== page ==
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What If Every McDonald’s Had Really Good Bike Parking?

10:17 AM CST on December 1, 2014

Have you ever been to a McDonald’s and noticed bikes locked to trees, fences, or signposts? Andrew Besold at WalkBikeJersey has, and he thinks a campaign to get fast food restaurants to adopt standards for good bike parking could have a very far-reaching impact:

If you’re “bike aware” (and likely you are because you’re reading this blog) and have ever visited a fast food restaurant you’ve undoubtedly seen bikes haphazardly parked to anything secure all around the restaurant site. A vast majority of these bikes are undoubtedly owned by members of restaurant staff who depend on their bikes to get to their jobs in the restaurant.

Knowing that a number of their employees rely on a bike to get to work everyday, one would think that these fast food restaurants would provided some official organized bicycle parking that preferably meets the basic APBP bike parking standards. Unfortunately this is almost always not the case and the sight of bikes parked to whatever the owner can find is common sight not only in New Jersey but at most fast food and chain sit-down restaurants all across the country.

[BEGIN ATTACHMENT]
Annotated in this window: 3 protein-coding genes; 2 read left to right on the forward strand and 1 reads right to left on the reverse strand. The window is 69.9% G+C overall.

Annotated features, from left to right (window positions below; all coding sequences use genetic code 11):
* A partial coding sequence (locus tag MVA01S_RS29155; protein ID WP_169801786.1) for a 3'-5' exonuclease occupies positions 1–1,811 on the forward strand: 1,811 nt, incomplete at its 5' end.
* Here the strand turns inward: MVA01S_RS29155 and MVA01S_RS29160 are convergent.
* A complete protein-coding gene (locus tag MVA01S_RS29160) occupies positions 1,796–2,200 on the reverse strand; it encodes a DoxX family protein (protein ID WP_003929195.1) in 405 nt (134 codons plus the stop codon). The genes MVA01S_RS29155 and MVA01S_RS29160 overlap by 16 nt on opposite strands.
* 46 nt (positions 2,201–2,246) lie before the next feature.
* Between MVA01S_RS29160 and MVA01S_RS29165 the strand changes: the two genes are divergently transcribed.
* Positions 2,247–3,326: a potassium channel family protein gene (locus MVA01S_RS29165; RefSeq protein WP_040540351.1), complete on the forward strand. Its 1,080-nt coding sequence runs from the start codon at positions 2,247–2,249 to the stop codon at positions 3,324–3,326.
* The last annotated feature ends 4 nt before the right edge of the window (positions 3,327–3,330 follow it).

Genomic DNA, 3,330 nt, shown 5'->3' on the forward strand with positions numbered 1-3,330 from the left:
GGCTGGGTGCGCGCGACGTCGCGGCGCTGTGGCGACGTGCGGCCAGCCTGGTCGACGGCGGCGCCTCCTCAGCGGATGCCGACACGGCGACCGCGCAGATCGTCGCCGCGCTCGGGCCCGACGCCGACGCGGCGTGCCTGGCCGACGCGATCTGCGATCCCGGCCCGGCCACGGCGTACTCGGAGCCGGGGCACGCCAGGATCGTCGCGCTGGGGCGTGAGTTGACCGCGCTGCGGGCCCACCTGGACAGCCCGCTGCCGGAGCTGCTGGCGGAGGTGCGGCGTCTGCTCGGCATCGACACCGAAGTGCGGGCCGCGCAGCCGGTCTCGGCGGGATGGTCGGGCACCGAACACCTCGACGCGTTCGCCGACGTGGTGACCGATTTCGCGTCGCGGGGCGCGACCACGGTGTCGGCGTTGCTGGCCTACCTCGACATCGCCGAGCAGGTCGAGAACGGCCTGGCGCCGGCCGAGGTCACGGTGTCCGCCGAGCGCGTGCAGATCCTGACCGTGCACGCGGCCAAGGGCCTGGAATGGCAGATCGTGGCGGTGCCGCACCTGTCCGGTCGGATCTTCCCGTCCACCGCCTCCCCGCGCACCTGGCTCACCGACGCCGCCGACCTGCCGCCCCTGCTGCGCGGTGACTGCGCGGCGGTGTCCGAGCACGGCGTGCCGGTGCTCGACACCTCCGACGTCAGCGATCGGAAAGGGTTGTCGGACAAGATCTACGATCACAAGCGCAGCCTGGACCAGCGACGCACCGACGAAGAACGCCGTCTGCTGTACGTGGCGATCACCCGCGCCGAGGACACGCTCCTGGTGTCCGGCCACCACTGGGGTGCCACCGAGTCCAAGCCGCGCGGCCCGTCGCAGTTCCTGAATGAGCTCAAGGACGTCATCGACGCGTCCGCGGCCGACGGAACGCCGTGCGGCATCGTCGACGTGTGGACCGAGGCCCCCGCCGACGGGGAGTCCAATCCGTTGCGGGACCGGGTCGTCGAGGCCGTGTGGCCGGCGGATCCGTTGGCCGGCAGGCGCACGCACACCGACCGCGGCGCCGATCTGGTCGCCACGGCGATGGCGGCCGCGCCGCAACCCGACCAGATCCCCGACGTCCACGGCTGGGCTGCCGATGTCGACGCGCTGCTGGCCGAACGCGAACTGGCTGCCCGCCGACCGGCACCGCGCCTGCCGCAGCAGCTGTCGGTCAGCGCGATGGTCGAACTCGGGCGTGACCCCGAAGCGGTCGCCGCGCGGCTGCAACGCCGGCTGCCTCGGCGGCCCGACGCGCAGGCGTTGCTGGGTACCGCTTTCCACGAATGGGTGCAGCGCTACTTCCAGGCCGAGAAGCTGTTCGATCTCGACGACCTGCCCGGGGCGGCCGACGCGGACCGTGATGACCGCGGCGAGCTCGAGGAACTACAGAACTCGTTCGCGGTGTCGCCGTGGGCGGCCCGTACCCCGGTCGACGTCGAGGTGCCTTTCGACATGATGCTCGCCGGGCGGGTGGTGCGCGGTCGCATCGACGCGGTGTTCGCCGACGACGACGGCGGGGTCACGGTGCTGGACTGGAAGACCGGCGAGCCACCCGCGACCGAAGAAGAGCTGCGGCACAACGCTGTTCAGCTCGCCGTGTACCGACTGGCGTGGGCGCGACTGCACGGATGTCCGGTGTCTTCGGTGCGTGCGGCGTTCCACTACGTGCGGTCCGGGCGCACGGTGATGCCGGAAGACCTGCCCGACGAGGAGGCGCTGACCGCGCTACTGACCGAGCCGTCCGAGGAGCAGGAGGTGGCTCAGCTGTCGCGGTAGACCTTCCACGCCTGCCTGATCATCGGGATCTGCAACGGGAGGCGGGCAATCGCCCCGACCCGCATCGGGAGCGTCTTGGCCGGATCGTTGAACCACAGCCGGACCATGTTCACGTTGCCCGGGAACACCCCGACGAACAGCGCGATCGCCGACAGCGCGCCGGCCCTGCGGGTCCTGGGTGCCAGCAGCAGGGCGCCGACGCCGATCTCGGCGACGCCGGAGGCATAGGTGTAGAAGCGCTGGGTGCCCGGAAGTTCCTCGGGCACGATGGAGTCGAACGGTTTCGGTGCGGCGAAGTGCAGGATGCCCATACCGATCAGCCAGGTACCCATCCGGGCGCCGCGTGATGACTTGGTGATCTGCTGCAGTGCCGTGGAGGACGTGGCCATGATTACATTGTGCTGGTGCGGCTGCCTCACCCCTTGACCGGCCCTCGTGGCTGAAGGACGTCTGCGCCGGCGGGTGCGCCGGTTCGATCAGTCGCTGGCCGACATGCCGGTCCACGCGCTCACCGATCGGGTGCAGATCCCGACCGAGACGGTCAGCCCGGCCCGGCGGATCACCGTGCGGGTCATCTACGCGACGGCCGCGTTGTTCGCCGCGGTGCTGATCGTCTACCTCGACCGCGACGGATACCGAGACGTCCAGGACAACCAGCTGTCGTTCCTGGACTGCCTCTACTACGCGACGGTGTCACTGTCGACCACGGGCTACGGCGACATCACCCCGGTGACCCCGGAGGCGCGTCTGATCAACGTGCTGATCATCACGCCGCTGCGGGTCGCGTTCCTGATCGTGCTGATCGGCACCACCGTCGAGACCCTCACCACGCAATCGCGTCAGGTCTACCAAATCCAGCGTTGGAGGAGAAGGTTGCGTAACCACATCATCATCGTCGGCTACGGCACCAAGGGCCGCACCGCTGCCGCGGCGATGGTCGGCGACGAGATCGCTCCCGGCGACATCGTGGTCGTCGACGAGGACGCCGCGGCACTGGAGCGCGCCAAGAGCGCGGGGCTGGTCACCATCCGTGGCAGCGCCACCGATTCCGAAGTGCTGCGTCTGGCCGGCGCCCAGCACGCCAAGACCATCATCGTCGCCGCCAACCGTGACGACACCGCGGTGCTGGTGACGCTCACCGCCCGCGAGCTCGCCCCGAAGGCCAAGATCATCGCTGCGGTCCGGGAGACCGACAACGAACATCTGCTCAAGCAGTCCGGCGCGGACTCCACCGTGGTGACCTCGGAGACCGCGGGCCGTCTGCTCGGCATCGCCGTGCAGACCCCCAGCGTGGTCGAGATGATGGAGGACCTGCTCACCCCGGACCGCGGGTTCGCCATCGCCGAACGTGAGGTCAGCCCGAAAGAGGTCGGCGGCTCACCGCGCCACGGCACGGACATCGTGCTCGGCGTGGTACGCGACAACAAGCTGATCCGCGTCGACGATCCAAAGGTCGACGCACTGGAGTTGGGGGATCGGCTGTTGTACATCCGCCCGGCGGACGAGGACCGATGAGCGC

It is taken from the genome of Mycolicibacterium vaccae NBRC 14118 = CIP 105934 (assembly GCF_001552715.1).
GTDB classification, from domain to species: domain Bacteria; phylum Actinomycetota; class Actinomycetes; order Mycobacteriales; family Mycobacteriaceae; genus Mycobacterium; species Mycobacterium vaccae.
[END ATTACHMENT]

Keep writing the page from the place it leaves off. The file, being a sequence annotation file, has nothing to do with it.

So this is why we ask, “What would it say to America if McDonalds became ‘Bike Friendly’?” We are not picking on McDonalds. Far from it! We focus on McDonalds because they are clearly the industry leader and we respect them for that. If McDonalds makes the move to standardize bike parking for their employees and guests, WalkBikeJersey believes that it would send a message across the entire restaurant industry. Their engineering consultants that do their local site plans would also be educated about proper bike parking design and hopefully the message would get out to the towns that do the site plan review and then possibly even to McDonalds’ competition. There is clearly the potential for a positive feedback loop here.

Elsewhere on the Network today: Human Transit shares some reasons why driverless vehicle tech will be a bigger deal for buses than for private vehicles. Spacing Toronto looks back at when the city first introduced crosswalks — it wasn’t exactly a victory for pedestrians. And Systemic Failure highlights a criminal misuse of the term “transit-oriented development” in Milford, Connecticut.

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